April - November
0.5 - 2.1
A large clumping grass with many (10-30), hairy rames, sheaths hairy at base, ligule prominent, pointed and transparent. Sometimes confused with Paspalum floridanum but has visibly hairy spikelets. The other common Paspalum in Louisiana with hairy rames is P. dilitatum. Blue-green. At least 9 rames with spikelets that point up. Hairy florets. Look alike: P. notatum- only has 3-4 rames.
Commercial seeds have a purity of 69%, a germination rate of 59%, 440,000-980,000 seed/lb, and a planting rate of 10-20 lbs/acre (USDA 1948). It is best adapted to fertile soils and can reportedly be eradicated by close, continuous grazing (USDA 1948).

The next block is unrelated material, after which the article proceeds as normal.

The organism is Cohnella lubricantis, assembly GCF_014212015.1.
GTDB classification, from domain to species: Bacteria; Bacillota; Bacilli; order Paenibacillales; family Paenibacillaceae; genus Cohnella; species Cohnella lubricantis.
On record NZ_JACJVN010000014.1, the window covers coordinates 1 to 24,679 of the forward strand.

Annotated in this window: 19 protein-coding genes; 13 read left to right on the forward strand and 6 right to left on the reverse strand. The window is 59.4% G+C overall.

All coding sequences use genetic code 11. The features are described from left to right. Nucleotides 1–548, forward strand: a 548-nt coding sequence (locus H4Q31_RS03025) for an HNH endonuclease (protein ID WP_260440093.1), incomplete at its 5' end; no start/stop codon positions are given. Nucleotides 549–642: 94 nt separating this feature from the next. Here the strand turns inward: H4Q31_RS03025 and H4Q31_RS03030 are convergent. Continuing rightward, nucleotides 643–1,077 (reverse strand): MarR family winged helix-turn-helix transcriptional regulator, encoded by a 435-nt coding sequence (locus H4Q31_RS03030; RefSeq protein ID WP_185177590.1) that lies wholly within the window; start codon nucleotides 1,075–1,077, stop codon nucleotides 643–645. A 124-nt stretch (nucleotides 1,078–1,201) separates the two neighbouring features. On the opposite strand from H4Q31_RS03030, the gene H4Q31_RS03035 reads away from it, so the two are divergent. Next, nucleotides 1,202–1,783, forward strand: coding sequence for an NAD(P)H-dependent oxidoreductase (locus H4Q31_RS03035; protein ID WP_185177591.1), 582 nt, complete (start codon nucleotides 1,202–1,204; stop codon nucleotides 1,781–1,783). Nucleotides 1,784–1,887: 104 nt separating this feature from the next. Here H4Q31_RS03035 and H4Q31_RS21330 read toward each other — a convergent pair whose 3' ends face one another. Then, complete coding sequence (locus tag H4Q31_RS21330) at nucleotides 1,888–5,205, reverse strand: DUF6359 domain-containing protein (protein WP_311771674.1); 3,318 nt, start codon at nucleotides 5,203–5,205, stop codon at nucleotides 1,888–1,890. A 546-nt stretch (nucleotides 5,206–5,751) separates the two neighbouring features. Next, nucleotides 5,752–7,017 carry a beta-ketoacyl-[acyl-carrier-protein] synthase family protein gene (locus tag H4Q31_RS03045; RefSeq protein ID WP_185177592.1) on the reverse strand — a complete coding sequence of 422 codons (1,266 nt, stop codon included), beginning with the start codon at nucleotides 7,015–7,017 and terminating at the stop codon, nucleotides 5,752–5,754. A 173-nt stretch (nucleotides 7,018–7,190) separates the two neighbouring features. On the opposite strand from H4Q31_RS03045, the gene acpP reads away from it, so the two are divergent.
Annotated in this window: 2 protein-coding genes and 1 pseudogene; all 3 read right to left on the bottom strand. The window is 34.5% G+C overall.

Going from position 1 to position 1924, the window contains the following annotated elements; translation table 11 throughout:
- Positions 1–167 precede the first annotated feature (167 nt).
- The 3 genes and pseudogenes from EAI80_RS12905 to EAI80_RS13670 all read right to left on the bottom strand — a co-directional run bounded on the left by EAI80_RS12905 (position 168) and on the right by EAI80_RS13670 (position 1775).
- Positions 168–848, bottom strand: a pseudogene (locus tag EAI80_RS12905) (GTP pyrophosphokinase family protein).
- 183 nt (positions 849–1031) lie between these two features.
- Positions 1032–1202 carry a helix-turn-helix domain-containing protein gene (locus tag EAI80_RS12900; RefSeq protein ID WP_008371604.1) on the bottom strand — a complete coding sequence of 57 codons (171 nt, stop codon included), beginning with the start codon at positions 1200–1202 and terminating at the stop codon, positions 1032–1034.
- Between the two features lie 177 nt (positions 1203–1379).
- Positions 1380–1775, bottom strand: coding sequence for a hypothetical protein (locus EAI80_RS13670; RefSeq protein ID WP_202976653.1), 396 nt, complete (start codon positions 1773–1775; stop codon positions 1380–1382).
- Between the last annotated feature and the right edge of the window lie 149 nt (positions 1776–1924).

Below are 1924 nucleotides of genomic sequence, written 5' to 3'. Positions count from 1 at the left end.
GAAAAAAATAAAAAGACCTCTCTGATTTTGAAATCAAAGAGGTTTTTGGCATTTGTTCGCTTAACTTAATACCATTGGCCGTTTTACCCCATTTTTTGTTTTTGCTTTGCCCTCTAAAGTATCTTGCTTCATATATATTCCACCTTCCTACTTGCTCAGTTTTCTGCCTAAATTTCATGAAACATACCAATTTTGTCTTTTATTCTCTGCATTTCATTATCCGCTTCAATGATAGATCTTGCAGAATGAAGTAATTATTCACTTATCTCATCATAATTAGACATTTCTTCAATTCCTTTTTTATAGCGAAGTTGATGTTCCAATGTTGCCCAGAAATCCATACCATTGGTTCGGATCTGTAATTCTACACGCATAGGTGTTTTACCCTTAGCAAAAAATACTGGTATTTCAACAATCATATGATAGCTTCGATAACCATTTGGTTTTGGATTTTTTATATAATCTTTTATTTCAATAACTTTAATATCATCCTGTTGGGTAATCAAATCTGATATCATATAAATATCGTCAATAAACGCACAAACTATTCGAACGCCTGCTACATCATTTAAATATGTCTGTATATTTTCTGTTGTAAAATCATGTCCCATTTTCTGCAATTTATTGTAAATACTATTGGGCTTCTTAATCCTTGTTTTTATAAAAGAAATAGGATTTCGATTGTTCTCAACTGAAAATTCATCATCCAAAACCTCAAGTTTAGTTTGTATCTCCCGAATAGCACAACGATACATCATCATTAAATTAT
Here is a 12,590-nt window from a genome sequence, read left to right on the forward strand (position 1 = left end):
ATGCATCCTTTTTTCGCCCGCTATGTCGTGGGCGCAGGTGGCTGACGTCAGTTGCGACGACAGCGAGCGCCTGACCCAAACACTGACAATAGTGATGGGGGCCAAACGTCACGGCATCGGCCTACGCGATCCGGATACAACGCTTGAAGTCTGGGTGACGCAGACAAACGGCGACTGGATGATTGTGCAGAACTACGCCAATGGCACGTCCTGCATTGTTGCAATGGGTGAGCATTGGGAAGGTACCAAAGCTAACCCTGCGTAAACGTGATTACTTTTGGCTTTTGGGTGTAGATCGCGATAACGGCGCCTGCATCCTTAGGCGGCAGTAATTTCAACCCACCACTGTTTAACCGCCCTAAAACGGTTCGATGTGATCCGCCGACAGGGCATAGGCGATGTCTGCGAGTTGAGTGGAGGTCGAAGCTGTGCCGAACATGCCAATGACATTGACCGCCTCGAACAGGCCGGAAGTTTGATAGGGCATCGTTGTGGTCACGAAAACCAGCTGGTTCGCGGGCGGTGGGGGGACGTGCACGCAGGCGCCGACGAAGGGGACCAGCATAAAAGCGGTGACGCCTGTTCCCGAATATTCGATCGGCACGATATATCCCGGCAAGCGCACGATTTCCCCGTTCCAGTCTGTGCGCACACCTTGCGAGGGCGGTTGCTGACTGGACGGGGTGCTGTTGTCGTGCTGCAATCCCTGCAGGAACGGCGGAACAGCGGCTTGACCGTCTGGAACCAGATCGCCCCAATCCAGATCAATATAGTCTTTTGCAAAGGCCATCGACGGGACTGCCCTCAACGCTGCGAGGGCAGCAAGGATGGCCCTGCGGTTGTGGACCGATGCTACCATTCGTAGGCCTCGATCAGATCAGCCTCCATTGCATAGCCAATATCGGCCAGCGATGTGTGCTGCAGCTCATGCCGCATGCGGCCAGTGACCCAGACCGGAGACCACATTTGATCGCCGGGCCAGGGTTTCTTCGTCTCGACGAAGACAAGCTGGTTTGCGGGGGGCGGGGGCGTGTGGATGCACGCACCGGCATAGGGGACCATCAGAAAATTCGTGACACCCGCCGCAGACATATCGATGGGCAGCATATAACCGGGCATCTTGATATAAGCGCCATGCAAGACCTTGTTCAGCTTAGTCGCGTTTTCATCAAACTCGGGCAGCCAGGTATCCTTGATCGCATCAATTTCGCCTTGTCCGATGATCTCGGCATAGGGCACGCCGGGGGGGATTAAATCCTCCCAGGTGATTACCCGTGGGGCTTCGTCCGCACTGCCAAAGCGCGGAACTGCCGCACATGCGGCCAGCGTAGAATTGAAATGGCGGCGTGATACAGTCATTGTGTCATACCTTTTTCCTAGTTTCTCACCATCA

The following information is for the genus Paspalum with note that P. ciliatifolium and P. boscianum are used most extensively. (Neither are found this database). Animals that eat the plant and its seeds: Mottled duck, Green-winged teal, Canada goose. Animals that eat its seeds: Purple gallinule, Sora rail, Ground dove, Mourning dove, Bobwhite quail, Wild turkey, Redwing blackbird, Cowbird, Junco, Pyrrhuloxia, Pine-woods sparrow, Vesper sparrow, Towhee. Animals that eat the plant: Eastern cottontail rabbit, Bison, White-tailed deer (Martin et al. 1951). Poor forage; limited wildlife value except as nesting cover.
Frequently found in disturbed areas throughout Louisiana and Texas. An exotic grass, native to South America, that is now widespread in the eastern United States.
Loamy, disturbed, usually moist soil.